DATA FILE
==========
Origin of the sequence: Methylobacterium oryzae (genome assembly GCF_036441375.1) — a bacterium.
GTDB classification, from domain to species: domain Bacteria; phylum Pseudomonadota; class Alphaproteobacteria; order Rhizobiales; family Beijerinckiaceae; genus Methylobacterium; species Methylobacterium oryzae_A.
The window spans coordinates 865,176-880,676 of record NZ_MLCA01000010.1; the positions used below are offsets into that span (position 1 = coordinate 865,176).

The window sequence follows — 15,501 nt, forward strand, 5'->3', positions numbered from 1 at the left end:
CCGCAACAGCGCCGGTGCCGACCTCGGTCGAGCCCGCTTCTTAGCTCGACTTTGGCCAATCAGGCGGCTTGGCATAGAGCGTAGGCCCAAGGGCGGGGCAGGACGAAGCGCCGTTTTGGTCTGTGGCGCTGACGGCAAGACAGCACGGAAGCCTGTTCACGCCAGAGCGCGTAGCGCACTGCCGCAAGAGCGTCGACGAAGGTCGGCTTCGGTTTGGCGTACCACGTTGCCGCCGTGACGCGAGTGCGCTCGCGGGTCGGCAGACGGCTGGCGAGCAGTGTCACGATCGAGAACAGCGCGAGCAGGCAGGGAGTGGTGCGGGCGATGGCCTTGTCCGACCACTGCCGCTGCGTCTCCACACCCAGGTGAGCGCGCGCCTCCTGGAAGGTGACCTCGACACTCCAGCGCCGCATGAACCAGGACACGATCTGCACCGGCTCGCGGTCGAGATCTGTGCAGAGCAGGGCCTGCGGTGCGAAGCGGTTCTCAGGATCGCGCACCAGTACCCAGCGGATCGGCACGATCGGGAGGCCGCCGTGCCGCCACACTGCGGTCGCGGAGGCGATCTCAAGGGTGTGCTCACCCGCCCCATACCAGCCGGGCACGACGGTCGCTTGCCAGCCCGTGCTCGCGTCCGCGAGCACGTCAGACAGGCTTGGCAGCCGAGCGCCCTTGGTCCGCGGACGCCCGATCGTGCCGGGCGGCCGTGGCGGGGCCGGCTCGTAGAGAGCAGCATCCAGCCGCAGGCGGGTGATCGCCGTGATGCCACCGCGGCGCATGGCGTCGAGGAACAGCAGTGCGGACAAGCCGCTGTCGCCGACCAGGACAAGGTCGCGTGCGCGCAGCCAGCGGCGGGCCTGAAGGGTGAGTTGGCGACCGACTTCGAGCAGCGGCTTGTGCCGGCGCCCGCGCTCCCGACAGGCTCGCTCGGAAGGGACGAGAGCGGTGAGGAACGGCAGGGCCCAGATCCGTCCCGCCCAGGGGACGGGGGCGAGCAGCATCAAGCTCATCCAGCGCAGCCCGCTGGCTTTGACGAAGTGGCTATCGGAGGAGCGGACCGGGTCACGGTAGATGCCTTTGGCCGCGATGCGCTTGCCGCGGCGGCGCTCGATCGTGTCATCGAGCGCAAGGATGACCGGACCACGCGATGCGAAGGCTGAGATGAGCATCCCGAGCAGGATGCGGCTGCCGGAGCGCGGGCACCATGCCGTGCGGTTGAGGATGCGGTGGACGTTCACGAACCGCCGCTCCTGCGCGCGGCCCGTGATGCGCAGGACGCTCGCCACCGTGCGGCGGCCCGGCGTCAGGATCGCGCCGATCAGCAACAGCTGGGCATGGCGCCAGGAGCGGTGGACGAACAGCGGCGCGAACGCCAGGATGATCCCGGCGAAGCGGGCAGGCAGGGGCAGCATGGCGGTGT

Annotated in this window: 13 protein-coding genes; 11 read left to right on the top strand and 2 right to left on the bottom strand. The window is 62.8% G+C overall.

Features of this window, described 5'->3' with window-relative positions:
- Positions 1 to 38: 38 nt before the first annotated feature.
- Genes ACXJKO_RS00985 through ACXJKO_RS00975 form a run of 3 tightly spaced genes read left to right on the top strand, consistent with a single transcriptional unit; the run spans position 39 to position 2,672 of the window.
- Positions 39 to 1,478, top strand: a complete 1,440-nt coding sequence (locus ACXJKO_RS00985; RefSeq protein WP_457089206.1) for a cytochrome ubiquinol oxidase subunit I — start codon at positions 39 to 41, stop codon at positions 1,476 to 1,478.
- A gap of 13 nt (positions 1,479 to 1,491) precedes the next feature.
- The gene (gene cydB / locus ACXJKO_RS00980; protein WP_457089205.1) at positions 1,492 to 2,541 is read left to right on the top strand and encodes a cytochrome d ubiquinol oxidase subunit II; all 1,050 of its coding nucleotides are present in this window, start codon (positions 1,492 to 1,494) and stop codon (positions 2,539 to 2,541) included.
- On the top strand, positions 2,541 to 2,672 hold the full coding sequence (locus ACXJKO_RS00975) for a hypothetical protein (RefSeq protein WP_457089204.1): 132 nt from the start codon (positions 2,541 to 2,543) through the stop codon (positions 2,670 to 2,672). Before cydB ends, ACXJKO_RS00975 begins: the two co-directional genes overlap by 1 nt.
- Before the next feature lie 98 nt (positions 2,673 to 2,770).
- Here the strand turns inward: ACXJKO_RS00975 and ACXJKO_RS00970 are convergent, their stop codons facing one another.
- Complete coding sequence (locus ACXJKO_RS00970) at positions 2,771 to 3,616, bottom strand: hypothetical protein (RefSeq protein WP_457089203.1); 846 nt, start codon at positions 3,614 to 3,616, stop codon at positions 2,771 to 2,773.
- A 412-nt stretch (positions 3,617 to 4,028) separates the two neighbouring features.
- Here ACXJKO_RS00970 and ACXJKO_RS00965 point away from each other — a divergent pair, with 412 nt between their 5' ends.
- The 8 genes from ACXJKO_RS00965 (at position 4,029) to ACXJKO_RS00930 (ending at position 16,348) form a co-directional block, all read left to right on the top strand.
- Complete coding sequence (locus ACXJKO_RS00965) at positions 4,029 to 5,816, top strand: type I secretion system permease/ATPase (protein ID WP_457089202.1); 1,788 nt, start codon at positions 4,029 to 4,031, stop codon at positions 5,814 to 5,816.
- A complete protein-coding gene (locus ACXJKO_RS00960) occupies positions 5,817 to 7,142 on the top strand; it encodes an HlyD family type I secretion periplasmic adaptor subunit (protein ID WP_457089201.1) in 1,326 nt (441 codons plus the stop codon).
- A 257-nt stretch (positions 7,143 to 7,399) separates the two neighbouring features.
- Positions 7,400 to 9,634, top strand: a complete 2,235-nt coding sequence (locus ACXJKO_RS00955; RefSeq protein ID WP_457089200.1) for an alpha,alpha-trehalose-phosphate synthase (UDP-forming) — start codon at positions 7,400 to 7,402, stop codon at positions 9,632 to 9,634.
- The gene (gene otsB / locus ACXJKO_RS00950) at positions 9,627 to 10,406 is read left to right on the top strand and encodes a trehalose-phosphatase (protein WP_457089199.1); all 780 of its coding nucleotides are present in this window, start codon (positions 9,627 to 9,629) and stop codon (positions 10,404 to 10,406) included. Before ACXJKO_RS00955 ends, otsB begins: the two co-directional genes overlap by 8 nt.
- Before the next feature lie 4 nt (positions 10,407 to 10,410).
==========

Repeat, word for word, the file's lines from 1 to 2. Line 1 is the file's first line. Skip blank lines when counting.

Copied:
Origin of the sequence: Methylobacterium oryzae (genome assembly GCF_036441375.1) — a bacterium.
GTDB classification, from domain to species: domain Bacteria; phylum Pseudomonadota; class Alphaproteobacteria; order Rhizobiales; family Beijerinckiaceae; genus Methylobacterium; species Methylobacterium oryzae_A.